Mark Mahon (Logger)

Logger - Council, Idaho   

Pursuing a career in the forest industry has come naturally for Mark Mahon. The lure to the woods started during childhood for the Idaho’s 2004 “Logger of the Year, ” thanks to the influence of his father Tom, founder of Tom Mahon Logging in Council, Idaho. After 18 years as a professional logger in the family business, Mark remains passionate and committed to his chosen pathway.
“Growing up in a small, rural community whose high school mascot is the Lumberjacks, one can’t help to be drawn to a career in the outdoors,” he says. “If you throw in a father and both  grandfathers whose careers were spent in the timber industry, you might say I was born into this profession.”

The Mahon family logging tradition has its roots in both Idaho and Oregon. As children, Mark and his brother Joe loved listening to the logging lore of the grown-ups. They also remember setting up their own timber harvesting and road-building operations in the backyard playground, using tree limbs as their logs. As elementary students, they took pride in being able to identify the owners of log trucks rolling past their school during recess.

Mark headed to the woods at age 9 to work with his brother and dad on small Forest Service salvage sales, earning $100 that first summer. His mom Judy opened a savings account for him, which grew after each summer’s logging work, eventually funding his studies at Boise State University and later at the University of Idaho, where in 1997 he earned a Bachelor of Science Degree in Forest Products. After considering degrees as an  athletic trainer or in business, Mark happily settled into his present niche. “I knew logging was for me when I transferred to the U of I in 1994,” he recalls. “My first class was on cable logging, and I was finally able to relax and enjoy a college course due to obvious familiarity with the subject.”

As an experienced logging contractor, Mahon stresses courses in diesel and auto mechanics, welding, metal fabrication and business and skills to do hard work as essentials for working in the timber industry. Nowadays, Mark teams up with his parents and brother to keep the family business running smoothly. Joe runs the feller-buncher, oversees the office and acts as computer whiz for their mother who serves as bookkeeper, receptionist, etc. Meanwhile, Tom acts as chief counselor, mechanic and low-boy driver. “For two brothers working with their father, it works phenomenally well,” Mark says.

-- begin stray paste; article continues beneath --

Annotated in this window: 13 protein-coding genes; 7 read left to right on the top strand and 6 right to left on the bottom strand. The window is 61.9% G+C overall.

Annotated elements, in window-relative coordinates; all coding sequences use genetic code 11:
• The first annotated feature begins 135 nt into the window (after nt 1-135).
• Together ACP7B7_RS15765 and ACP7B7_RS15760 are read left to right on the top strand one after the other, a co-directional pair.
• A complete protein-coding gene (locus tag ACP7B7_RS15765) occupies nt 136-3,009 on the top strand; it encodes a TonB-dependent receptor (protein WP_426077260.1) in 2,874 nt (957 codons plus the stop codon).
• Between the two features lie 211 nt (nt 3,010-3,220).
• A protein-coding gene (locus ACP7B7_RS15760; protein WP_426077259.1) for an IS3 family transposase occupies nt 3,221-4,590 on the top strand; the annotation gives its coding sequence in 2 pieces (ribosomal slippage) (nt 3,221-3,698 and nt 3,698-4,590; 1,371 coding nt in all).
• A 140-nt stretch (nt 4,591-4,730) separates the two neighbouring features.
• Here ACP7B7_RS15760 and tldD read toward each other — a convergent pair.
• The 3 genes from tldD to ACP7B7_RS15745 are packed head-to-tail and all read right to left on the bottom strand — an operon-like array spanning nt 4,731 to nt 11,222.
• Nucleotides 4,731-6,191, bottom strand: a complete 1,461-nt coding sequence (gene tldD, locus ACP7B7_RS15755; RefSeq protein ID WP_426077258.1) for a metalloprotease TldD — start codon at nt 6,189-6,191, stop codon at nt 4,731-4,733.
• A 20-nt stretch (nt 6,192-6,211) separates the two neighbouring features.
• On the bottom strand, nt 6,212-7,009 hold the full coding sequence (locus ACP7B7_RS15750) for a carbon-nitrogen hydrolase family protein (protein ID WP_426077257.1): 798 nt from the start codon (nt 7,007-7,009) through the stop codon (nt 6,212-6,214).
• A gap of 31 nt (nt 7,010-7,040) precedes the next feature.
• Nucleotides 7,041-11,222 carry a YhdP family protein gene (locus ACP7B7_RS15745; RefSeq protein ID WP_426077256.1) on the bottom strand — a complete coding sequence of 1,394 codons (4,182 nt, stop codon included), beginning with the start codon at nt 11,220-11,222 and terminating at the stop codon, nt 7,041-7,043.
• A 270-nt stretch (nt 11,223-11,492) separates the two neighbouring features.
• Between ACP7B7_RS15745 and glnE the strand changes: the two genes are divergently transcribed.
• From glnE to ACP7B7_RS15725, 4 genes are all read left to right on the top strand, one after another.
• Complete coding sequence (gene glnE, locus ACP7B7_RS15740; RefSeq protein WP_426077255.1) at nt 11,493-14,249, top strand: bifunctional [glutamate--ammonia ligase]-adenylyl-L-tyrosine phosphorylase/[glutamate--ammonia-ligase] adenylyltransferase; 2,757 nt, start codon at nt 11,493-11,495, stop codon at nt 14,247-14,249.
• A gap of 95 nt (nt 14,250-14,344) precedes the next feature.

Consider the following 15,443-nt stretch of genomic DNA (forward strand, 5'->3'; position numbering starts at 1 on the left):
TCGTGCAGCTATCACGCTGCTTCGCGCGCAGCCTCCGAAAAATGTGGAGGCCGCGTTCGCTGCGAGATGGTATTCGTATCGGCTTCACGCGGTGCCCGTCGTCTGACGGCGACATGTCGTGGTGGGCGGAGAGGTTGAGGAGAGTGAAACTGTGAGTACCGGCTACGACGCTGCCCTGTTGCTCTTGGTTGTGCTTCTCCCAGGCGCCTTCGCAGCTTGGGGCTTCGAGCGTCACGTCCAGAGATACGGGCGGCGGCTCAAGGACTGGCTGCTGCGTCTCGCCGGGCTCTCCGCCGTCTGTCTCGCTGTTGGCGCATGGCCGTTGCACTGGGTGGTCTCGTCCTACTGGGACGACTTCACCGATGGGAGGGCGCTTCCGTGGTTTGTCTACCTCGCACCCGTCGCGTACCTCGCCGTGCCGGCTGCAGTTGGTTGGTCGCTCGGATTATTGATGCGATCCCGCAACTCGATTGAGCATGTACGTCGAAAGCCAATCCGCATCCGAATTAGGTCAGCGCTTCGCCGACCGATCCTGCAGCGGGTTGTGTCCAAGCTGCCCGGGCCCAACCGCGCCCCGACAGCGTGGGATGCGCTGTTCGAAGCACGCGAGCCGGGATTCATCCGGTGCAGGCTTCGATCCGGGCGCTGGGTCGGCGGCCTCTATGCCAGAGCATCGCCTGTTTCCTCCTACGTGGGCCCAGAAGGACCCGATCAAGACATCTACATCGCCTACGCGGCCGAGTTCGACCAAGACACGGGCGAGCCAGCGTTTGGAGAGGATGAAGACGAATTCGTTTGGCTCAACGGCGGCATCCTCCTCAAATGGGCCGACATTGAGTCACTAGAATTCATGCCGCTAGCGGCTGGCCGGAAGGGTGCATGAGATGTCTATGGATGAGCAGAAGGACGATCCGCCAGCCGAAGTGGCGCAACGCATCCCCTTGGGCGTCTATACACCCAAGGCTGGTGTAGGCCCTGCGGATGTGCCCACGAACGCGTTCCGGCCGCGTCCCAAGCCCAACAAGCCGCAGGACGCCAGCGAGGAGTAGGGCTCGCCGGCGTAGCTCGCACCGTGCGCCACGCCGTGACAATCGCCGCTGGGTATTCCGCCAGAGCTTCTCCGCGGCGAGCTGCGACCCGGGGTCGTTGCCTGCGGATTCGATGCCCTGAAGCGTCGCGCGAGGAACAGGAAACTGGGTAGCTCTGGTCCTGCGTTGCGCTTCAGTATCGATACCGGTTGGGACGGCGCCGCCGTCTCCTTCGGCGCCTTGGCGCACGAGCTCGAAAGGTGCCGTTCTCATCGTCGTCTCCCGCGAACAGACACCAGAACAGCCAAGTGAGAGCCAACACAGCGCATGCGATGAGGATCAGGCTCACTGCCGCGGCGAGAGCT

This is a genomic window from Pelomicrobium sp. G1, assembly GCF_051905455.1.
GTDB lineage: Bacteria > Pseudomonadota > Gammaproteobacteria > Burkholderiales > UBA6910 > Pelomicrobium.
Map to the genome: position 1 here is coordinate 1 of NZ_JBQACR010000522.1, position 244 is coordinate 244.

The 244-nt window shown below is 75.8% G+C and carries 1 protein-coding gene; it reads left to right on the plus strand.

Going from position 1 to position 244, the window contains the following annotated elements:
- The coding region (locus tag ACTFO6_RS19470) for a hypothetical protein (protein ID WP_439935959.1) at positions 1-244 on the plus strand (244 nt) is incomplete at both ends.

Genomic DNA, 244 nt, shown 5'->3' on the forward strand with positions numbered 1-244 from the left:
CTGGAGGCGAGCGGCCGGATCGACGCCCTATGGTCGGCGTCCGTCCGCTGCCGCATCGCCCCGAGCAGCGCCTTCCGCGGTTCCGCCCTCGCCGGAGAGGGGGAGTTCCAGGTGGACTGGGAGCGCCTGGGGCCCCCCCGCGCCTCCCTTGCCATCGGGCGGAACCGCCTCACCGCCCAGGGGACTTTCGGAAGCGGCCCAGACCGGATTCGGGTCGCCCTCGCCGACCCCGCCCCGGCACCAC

The Mahons believe in continually supplementing their knowledge of the industry by exploring new technology and ideas. They keep abreast of industry trends and concerns while attending logging conferences. They also search out ways to improve their own operation, which succeeds, thanks to an experienced, loyal crew and keen attention to equipment maintenance. Mark stays
current with logging issues by serving as a director on several regional and state boards. More than anything, he believes in tapping the wisdom and earning the respect of woodsmen who came before him, like his father and the crew who have long worked for the company. “Everyone needs to find somebody who is willing to teach you everything about being a logger,” he says, and [you need] to make yourself available to learn.”

That attitude has led to both success and satisfaction for Mark who cites the end of each work day as ample motivation for his career choice. “. . . I can look back and see in its entirety what I have accomplished. Compared to an office job where accomplishments are measured in memos or and reports, loggers can see the fruits of their labors by a better-managed forest,” he says. ” It’s a great place to work. Where else do you get a picnic lunch, see all sorts of wildlife and other natural
wonders and make a good living all at the same time?” As for the future of his industry, Mark remains optimistic and assured that “the timber industry will eventually prevail in this battle of public acceptance for forest management.”

And, considering that Mark and his wife Sandy have two young sons, J.T. and Sammy, who tag along with him to the woods, the Mahon family will likely continue its tradition as progressive contributors to the logging legacy.

Want to know more?

º University of Idaho Degree in Forest Products

º Timber Harvesting Machines & Systems

º Associated Logging Contractors, Inc.

º Bureau of Labor Statistics

º Logging Equipment Operators Skills:

º Best Management Practices for Loggers